How many of you remember the end of Eastern Airlines? It was not long ago or very far away when Eastern ceased to be. This formerly great airline collapsed and closed its doors on Jan. 18, 1991. Over 18,000 people suddenly lost their jobs and their pensions in one day. That does not include the thousands who were laid off or furloughed prior to the collapse.
Eastern Airlines was one of the four great airlines in the U.S. It began as a mail carrier for the U.S. Post Office in the mid 1920’s. Its first CEO was famous WWI fighter pilot Eddy Rickenbacker. By the 1950s it dominated air service in the very profitable east coast corridor. At one time Eastern provided more air miles than any other carrier. All was well until March 9, 1989, when Congress voted to deregulate the airline industry.
Eastern Airlines was a heavily unionized company. The unions never hesitated to make more and more demands on Eastern, because they knew that the regulators would always raise ticket prices enough to cover the cost of their demands
They were competing head to head with Delta and other airlines who were not so heavily ruled by unions. Both Eastern and Delta has very large operations at Atlanta’s Hartsfield Airport, for example. But when government reduced their regulatory control of the business, each airline was free to set their own ticket prices. Delta and other competitors immediately reduced their ticket prices and started taking business away from Eastern.
Frank Borman, a well known and popular member of the U.S. Astronaut team, was named CEO of the airline and made strong efforts to get control of the company’s runaway expenses. His efforts to gain concessions from the unions was rejected, and in an effort to save the airline, Borman endorsed the sell of the airline to Texas Air owner Frank Lorenzo. A damaging strike by the unions drove the airline into bankruptcy which allowed Lorenzo to continue to operate the line with non-union employees. But a federal judge, acting on behalf of the unions, took control of the airline from Lorenzo and turned it over to Marty Shugrue. But he was unable to solve the labor problems and Eastern closed its doors.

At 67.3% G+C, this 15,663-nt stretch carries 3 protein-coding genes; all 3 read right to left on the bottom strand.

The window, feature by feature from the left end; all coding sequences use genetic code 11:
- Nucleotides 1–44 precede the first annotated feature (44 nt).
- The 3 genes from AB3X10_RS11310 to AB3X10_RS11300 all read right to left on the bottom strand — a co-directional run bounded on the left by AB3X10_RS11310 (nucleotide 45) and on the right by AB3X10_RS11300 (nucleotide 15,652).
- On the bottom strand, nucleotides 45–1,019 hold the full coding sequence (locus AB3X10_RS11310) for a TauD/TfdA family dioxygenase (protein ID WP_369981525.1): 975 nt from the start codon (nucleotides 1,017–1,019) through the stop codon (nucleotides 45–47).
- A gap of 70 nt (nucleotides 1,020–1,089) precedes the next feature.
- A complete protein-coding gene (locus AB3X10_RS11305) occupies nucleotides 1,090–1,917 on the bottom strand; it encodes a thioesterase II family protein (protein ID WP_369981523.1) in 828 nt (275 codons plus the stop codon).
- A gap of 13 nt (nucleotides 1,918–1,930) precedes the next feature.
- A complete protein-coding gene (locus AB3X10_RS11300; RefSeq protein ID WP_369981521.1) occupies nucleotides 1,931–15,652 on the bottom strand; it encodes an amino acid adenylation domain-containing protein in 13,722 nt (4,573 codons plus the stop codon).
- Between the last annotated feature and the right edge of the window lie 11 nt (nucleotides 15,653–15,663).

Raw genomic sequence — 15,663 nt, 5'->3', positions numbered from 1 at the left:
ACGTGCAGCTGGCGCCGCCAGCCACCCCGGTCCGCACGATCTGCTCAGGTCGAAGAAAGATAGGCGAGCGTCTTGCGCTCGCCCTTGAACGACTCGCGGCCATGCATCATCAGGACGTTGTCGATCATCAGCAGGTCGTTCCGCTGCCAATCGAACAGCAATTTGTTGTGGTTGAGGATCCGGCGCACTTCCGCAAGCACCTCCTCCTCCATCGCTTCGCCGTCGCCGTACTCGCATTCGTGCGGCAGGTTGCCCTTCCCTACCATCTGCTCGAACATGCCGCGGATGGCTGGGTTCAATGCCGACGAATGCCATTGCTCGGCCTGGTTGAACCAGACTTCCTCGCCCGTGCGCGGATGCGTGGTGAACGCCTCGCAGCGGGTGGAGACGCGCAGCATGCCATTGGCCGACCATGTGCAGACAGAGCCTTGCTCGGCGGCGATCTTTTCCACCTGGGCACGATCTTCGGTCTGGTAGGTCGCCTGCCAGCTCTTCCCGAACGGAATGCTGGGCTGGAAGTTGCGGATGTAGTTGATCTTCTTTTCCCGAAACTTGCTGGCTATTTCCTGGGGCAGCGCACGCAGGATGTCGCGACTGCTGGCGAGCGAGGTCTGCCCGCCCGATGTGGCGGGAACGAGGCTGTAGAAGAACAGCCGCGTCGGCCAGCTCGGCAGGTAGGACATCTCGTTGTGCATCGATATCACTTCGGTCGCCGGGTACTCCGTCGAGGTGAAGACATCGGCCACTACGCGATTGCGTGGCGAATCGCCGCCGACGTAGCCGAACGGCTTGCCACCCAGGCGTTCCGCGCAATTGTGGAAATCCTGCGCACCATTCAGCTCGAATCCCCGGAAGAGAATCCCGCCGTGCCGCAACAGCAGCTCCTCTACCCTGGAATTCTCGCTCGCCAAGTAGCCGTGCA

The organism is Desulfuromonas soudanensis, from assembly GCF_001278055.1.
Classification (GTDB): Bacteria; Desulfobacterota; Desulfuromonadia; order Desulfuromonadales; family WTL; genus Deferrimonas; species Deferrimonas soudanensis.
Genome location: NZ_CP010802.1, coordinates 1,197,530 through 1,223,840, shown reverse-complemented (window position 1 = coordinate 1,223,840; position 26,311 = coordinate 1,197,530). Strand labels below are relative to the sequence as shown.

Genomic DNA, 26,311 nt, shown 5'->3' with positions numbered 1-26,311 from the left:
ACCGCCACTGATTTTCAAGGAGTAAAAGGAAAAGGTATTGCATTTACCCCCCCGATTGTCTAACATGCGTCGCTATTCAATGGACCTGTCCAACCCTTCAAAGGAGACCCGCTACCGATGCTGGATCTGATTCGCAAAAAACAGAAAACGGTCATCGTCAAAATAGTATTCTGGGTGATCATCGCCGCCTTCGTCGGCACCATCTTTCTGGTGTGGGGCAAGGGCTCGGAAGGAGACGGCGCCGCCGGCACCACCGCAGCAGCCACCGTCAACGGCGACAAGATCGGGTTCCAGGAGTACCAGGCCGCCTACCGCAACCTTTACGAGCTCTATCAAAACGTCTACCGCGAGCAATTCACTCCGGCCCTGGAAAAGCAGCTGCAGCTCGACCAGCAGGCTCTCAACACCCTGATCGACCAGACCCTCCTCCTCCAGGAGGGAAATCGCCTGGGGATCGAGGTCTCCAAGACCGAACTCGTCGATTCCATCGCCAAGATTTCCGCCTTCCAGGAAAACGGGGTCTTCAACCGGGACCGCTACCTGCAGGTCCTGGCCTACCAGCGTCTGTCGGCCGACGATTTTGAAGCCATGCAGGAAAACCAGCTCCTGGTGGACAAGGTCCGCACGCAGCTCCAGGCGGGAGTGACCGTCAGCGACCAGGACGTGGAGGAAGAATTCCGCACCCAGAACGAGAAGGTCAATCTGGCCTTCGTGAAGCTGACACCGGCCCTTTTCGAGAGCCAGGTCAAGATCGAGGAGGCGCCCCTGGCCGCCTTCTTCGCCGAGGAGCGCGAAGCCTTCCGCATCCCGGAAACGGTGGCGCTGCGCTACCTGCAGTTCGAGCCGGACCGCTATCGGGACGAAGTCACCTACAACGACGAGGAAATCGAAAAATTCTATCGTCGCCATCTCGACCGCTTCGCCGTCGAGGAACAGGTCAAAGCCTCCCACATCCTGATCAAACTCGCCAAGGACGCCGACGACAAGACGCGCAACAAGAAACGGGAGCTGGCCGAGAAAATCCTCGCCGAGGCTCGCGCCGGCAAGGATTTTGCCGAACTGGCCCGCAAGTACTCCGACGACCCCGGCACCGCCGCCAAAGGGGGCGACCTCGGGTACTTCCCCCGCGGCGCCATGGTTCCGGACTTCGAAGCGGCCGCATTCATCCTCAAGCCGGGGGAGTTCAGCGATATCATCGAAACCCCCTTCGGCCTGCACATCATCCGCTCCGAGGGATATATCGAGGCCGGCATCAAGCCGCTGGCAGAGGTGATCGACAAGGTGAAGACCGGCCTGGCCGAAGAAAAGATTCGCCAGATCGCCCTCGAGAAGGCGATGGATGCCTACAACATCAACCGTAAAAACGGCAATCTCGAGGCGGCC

Now, I often refer to the statement that those who refuse to learn the lessons of history are doomed to repeat them. That is why I bring up the sad case of Eastern Airlines. Apparently, the leadership of the United Auto Workers have chosen to ignore the lessons of history. Today, they are refusing to negotiate meaningful salary and benefit concessions to the beleaguered U.S. automotive companies. They are of the opinion that the government would not dare let the big three fail, and that they will be able to force the companies to continue to pay labor expenses that are far out of line with other companies. But they are wrong.
The American people are tired of being forced to rescue big business, big finance and big labor when their greed and arrogance creates financial crisis after crisis. And We the People will no longer accept this raid on our pocketbooks. Congressmen and Senators who support these never ending bailouts will have a real problem being re-elected in 2010, and many of them are beginning to figure that out.
Union intransigence caused the destruction of Eastern Air Lines and the jobs of thousands of union and non-union employees. The same thing is about to happen again. When the big three auto companies collapse and those millions of union and non-union jobs suddenly vanish, the unions will be responsible. Such an event might doom the union movement in America. And American voters and taxpayers will say “good riddance. ”
Frank Gillispie is founder of The Madison County Journal. His e-mail address is firstname.lastname@example.org. His website can be accessed at http://frankgillispie.tripod.com/